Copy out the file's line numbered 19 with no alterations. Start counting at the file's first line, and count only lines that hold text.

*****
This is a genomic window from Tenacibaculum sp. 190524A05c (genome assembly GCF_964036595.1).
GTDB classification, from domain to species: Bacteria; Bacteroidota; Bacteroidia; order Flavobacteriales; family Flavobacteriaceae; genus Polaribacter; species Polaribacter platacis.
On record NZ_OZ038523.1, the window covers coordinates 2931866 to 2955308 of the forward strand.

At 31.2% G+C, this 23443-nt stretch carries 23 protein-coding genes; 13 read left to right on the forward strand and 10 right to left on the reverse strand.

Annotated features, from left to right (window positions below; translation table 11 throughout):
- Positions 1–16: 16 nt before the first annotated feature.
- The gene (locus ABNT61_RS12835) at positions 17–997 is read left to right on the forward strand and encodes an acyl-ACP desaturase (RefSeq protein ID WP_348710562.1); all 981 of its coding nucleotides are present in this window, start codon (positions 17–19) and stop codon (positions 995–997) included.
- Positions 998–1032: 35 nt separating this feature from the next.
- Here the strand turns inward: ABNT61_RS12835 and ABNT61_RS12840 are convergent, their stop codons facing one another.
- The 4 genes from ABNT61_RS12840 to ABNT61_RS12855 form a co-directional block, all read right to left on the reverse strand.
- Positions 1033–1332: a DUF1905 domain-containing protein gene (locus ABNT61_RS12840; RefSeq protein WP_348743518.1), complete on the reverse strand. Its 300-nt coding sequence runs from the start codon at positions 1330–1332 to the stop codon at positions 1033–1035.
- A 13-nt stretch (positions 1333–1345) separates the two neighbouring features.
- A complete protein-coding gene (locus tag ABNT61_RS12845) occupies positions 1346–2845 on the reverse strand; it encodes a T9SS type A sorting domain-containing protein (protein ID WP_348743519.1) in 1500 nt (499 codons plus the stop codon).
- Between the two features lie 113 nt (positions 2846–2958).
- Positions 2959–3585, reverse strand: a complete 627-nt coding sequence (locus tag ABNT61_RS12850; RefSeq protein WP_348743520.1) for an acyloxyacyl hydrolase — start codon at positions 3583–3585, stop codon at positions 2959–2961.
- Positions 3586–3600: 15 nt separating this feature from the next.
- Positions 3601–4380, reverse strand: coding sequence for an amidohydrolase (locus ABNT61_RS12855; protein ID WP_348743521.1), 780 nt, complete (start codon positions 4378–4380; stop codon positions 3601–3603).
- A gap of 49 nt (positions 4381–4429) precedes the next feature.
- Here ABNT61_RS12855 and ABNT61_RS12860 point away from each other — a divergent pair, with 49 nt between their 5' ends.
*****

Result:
- Here ABNT61_RS12855 and ABNT61_RS12860 point away from each other — a divergent pair, with 49 nt between their 5' ends.